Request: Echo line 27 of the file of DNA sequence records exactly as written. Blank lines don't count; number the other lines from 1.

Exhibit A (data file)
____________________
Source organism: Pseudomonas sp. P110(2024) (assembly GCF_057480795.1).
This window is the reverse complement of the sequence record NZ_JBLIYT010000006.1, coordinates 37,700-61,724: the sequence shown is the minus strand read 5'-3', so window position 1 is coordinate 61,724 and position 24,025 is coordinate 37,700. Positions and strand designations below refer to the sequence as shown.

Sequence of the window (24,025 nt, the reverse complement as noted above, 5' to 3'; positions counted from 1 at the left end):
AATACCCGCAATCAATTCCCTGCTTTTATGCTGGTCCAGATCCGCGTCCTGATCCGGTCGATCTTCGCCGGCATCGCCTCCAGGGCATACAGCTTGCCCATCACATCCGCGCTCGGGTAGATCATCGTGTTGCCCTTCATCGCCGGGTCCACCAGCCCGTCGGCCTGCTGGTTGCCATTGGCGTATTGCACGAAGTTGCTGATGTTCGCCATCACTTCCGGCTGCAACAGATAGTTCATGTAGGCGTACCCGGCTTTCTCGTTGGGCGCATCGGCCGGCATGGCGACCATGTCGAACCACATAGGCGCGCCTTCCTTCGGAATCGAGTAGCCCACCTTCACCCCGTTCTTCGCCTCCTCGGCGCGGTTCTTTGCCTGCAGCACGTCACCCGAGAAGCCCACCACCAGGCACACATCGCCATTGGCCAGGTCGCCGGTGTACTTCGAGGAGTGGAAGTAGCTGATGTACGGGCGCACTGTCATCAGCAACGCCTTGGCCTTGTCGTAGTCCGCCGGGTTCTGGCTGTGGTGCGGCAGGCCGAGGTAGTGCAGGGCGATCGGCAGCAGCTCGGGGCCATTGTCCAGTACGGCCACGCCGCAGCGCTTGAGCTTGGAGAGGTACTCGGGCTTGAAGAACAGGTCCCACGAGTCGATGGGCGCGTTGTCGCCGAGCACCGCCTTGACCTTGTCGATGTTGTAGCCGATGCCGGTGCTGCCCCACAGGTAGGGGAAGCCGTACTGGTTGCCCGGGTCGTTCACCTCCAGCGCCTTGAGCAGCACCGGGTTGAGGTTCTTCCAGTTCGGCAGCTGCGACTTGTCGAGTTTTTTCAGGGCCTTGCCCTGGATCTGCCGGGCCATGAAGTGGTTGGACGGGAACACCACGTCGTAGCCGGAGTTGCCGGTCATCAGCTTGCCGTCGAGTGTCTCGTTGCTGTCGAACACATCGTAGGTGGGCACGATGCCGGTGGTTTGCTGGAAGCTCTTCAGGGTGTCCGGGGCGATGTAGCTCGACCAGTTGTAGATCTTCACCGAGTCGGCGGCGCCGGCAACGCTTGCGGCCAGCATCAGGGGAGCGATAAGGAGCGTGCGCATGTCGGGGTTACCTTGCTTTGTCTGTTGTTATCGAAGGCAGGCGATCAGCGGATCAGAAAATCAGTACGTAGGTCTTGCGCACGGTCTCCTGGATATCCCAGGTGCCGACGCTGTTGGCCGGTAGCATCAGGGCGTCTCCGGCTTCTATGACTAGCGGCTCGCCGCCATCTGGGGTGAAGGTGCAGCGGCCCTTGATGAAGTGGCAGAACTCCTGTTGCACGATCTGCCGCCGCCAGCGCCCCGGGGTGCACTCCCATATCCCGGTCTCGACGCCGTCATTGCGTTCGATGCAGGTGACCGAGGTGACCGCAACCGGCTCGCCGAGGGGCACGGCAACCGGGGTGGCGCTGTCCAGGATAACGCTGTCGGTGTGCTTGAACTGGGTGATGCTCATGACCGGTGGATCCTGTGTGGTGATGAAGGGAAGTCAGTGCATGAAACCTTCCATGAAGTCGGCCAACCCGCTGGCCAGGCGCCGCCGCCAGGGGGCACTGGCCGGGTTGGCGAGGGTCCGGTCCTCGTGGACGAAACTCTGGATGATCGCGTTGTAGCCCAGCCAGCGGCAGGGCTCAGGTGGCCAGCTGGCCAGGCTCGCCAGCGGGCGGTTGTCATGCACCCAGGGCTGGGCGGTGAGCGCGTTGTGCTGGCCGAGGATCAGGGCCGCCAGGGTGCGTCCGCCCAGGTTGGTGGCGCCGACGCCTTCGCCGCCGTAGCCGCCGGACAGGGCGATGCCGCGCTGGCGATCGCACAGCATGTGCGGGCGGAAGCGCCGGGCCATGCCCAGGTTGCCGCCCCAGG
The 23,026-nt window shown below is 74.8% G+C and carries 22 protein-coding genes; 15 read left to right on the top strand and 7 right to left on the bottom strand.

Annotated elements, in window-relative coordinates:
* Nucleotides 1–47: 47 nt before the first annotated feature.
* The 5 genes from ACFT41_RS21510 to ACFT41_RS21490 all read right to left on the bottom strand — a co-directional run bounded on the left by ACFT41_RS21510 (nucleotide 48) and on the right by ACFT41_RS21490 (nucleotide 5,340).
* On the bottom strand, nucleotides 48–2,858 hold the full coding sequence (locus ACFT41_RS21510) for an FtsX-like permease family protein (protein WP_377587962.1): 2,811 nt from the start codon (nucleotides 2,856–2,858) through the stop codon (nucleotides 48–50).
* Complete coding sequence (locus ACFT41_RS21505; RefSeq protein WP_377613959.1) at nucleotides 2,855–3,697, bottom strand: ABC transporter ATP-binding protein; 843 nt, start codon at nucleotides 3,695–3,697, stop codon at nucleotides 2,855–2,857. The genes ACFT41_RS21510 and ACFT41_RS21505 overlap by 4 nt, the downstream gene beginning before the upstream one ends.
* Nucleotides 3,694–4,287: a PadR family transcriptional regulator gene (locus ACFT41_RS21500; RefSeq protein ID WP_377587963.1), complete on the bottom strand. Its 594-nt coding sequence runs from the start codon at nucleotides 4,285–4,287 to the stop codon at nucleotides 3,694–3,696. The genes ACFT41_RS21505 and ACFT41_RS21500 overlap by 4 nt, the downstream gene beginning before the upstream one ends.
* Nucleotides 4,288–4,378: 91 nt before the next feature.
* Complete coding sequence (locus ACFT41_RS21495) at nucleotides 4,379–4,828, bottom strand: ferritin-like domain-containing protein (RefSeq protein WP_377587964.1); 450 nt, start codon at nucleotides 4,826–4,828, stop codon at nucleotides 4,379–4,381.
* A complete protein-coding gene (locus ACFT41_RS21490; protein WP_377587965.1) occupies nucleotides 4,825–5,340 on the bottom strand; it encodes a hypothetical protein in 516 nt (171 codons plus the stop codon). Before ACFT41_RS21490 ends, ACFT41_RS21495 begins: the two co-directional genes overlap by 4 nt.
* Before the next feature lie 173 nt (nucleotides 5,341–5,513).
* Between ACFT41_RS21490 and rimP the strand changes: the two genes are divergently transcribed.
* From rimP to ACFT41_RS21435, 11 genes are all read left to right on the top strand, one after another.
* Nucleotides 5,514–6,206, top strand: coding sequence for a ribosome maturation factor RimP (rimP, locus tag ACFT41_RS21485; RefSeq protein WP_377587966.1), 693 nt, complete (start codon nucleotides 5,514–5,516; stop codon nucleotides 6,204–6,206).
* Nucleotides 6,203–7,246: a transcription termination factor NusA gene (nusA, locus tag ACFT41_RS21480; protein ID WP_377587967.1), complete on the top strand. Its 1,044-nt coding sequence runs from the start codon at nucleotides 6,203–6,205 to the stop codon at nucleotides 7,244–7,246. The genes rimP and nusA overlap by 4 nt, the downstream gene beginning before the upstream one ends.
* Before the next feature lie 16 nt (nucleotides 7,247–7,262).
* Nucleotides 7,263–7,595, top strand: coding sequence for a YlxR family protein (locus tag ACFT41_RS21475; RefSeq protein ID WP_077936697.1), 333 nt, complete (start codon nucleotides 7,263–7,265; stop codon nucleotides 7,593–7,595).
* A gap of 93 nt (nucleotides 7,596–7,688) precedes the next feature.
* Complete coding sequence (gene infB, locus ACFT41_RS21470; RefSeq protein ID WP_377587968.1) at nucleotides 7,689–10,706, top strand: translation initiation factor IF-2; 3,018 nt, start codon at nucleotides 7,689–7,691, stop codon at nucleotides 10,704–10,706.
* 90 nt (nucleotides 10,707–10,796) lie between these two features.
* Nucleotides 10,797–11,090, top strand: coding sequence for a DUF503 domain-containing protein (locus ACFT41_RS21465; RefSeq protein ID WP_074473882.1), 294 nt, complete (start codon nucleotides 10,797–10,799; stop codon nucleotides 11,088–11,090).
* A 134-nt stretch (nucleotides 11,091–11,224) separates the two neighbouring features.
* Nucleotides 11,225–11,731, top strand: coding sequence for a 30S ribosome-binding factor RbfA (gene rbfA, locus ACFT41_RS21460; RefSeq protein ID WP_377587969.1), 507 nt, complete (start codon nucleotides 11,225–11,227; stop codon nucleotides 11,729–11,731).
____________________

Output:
* Nucleotides 11,225–11,731, top strand: coding sequence for a 30S ribosome-binding factor RbfA (gene rbfA, locus ACFT41_RS21460; RefSeq protein ID WP_377587969.1), 507 nt, complete (start codon nucleotides 11,225–11,227; stop codon nucleotides 11,729–11,731).